|One hundred and eighty Scouts
from the council were prepared to attend the first Boy Scout National Jamboree,
to be held in Washington, D.C., when word came that the Jamboree had been
cancelled due to prevalence of infantile paralysis in Washington.
This was the summer of 1935.
When the trip was cancelled, the council very quickly organized a 4,000 mile trip to Pike's Peak, Yellowstone and the Grand Canyon. The Scouts left that Friday morning, August 16, 1935, in two Greyhound buses. Instead of paying $75 for the Jamboree, they only had to pay $65 for this trip. The Iraan troop, which consisted of a full band, voted to go to the San Diego Exposition. They left a day earlier, on August 15th, and headed out for a 15 day trip to the West coast.
To Rocky Mountain States
The first group of forty-seven Scouts traveled through eight Rocky Mountain states and into old Mexico. Each of the two buses had two flat tires and ran out of gas twice. Most of the boys had never been out of Texas and had never seen a mountain with snow on it or been through a tunnel.
The Scouts slept and ate in the open except when the weather was bad, and then they would use what ever was available. Beds were of the following varied types: concrete at Amarillo, pine needles in Colorado, resort cabins at Yellowstone, grass burrs in New Mexico and sands in West Texas.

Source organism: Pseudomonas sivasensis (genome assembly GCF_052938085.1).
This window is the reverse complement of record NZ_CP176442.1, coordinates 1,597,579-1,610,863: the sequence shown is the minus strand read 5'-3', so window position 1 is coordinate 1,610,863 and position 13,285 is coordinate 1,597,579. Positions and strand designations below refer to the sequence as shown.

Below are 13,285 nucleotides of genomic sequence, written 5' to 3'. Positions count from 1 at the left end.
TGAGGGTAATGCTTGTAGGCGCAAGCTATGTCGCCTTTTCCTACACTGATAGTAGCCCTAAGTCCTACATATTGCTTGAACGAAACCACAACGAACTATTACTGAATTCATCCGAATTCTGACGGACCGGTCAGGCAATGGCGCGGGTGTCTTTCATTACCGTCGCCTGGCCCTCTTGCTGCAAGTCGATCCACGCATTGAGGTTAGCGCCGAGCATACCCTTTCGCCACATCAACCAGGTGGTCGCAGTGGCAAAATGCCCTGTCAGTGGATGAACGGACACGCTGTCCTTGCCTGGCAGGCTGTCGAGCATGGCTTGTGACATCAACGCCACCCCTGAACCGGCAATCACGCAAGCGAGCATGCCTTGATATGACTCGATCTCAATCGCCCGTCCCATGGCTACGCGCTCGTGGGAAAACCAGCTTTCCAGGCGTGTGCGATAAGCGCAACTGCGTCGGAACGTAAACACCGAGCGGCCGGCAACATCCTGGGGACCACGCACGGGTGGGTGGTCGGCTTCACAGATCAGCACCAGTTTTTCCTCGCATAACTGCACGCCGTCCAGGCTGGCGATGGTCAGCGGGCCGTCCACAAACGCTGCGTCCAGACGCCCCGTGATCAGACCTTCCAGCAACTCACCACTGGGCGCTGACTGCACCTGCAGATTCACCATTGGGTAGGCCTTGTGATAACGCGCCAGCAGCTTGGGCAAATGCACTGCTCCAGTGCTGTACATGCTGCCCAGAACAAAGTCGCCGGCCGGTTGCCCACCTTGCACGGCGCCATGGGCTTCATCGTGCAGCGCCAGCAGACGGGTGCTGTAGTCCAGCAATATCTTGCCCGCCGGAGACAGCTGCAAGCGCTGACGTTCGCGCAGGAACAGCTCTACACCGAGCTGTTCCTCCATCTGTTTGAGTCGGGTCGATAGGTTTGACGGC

Twice during the trip, the Scouts did a "Good Turn." Once they cleared a highway after a construction blast, and again they rescued an automobile just as it was about to topple into a canyon.
Bob Billington, Scout Executive, had compiled this list of thrills on the trip:
No. 1 - Raton Pass, 9,000
feet in altitude.
The thirty-four Scouts, who composed the Iraan troop, took along their uniforms and cowboy outfits with them to the San Diego Exposition. After enjoying the Exposition, and having seen the sights along the lower Pacific Coast, they came back to Iraan by way of Zion National Park in Utah and Gallup, NM. They gave a concert in Zion National Park before going on to the Grand Canyon and the Kalbob National Forest. At Gallup they also gave a concert on the plaza preceding the inter-tribal ceremonials in which 25 tribes participated, mostly the Navajos and Hopis. The boys saw the many dances that featured the show of 6,000 blankets there.
Boy Scouts Make Centennial
Seventy-seven Scouts, in two troops, made an 800 mile tour of the State of Texas as part of the state's 100th birthday Centennial Celebration in 1936. The Scouts gathered in the Log Cabin Village, in San Angelo, the night of August 23, 1936. They left the next morning for San Antonio, their first stop on their tour. Adult leaders of the two troops were Audas R. Smith, Bronte, Scoutmaster, and M. M. Carr, Sherwood, Scoutmaster. Assisting them were D. W. McLin of San Angelo and Hill Ogden of Brady. Senior Patrol Leaders were Hugh White Calvert of Brady and John R. Daugherty of Texon.
Two buses carried the troops to San Antonio, Fort Sam Houston, Austin, Waco, Dallas, Fort Worth, and then back to San Angelo. Enroute, the Scouts visited numerous historical sites, museums, parks, and other places in each community. The group left on a Monday and returned on a Saturday, having experienced a full week of sightseeing, swimming, camping and eating, all for the grand price of $12.50!
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